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Belmont Club

The southern neighbor

March 29th, 2009 - 9:13 pm

Pundita says Mexico is in a worse way than the administration is willing to admit; that the current policy of propping up the government in Mexico City will at some point run the risk of failing. In her view the time for reform is long overdue in Mexico.

Mr Calderón has shown surprising and admirable courage in confronting drug lords and corrupt officials, but he must find even more courage and get the elite to turn out their pockets more. What must NOT be done, and which Hillary Clinton is already offering to do, is for the U.S. to hurl more aid at Mexico to help the government build up the middle class and needed infrastructure. No; that’s the job of Mexico’s elite. If the U.S. keeps doing their job for them, they’ll never find the impetus to change.

From his letter, clearly Obrador wants more U.S. development aid for Mexico, but surely he’s aware that this business of the U.S. throwing Mexico aid, combined with remittances, has only helped to keep the elite off the hook. So any additional U.S. aid — no matter how worthy the project — should be tied to real political change in Mexico.

The AP has a combat-style story entitled “With Mexico’s army in the war on drugs”. But how much of it is headline grabbing crime reporting and how much indicative of a problem that threatens to swallow the Mexican state?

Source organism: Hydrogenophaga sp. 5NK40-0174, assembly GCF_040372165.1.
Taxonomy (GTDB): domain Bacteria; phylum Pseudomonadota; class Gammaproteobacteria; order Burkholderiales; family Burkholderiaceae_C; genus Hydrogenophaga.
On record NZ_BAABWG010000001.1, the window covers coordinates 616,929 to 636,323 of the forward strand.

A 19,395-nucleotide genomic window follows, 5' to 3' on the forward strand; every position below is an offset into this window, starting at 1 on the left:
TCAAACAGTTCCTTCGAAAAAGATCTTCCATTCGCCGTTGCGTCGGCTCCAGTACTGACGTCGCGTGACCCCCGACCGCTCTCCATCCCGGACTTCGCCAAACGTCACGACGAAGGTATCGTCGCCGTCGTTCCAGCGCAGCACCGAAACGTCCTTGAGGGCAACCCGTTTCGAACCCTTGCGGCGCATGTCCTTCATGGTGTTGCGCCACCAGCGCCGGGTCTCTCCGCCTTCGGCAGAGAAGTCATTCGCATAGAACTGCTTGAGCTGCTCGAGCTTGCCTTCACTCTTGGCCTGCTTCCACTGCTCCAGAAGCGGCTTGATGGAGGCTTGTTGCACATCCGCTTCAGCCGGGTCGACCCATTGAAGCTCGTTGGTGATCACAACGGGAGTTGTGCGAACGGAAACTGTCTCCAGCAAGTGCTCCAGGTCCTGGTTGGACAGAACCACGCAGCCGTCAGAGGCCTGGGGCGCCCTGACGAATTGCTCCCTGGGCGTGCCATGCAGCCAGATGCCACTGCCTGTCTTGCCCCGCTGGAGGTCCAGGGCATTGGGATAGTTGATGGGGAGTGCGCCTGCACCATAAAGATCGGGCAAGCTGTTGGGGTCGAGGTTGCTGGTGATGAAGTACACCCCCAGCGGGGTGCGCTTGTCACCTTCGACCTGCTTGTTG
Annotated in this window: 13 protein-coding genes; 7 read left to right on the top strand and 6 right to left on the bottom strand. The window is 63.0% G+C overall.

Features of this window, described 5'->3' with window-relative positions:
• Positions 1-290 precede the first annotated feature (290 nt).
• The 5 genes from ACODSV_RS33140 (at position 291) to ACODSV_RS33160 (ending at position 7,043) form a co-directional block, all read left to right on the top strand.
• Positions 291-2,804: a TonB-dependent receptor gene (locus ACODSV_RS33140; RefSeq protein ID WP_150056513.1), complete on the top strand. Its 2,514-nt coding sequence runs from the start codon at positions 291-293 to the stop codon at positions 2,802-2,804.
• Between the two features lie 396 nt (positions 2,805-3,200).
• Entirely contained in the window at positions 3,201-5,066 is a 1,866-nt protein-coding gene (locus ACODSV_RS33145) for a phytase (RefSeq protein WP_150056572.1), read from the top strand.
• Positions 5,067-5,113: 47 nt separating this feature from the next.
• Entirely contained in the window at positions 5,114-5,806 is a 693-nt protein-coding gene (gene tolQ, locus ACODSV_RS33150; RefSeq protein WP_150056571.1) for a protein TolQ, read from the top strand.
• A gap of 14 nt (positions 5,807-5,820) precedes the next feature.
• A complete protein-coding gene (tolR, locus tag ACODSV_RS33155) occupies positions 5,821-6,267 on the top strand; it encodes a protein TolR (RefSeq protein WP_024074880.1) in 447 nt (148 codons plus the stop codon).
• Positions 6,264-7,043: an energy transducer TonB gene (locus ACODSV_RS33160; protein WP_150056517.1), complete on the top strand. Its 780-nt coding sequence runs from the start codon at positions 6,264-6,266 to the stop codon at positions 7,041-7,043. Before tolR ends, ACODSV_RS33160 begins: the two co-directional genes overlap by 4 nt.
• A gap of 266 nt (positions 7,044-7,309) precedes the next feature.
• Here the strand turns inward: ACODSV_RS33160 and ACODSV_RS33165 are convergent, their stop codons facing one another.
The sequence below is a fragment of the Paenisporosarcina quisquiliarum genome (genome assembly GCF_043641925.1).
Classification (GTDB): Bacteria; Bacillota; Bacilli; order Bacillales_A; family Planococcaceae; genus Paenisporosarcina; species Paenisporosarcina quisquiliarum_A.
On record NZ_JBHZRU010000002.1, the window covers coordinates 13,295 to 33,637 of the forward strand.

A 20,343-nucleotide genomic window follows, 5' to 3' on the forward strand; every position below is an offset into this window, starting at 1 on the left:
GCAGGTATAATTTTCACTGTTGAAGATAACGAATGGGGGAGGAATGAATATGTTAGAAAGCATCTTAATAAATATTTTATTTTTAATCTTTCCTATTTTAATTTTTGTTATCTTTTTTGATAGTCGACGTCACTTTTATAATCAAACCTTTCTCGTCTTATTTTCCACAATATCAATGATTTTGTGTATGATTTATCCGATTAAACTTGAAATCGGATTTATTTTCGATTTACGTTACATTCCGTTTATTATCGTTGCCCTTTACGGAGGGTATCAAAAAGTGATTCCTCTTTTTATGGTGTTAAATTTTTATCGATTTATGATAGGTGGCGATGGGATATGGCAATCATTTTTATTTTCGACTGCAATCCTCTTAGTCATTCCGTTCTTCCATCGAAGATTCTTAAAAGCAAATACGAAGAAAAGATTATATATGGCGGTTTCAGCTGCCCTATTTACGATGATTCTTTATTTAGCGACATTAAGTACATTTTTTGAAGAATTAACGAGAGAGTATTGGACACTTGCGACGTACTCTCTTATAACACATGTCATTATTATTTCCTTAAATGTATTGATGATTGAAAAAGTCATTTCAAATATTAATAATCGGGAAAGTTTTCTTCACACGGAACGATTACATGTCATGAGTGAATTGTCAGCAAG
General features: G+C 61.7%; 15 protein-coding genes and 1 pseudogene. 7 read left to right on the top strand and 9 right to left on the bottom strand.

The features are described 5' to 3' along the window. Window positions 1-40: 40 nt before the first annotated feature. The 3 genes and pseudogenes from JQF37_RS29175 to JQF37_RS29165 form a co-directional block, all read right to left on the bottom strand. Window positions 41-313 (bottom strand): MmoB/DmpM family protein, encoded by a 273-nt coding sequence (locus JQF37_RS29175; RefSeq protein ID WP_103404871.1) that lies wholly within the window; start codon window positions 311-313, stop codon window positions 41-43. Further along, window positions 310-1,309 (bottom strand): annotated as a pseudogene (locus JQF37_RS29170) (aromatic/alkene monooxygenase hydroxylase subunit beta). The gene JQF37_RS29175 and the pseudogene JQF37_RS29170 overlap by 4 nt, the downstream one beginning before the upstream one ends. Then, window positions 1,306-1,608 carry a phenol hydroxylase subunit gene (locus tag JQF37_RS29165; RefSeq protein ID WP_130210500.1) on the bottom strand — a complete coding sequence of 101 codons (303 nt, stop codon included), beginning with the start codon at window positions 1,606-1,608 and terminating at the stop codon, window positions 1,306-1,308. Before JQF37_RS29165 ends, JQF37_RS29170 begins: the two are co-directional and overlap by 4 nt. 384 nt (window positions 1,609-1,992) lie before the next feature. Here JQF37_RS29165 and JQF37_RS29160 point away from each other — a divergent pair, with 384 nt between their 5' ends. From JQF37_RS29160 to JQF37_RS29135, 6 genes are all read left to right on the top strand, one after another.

The Associated Press spent five days on the front line of Mexico’s drug war, embedded with the army’s 8th Division in Tamaulipas state, one of many organized-crime hotspots now policed by 45,000 troops nationwide. Launched by President Felipe Calderon in December 2006, the army is Mexico’s last and best hope to gain control over drug cartels and spiraling violence, which have killed more than 9,000 people since then.

But the AP’s exclusive front-row seat reveals the army offensive to be at once successful and imperfect, marred by police corruption, lack of training and local distrust. As Calderon has said, it’s a temporary fix. There’s still not a long-term solution. … “Here you can’t call police,” says army Capt. Huascar Santiago, “because they’re in collusion.”

How bad is Mexico? Is there any way to objectively know? What indicators ought one watch to know the true state of play there? Open thread.

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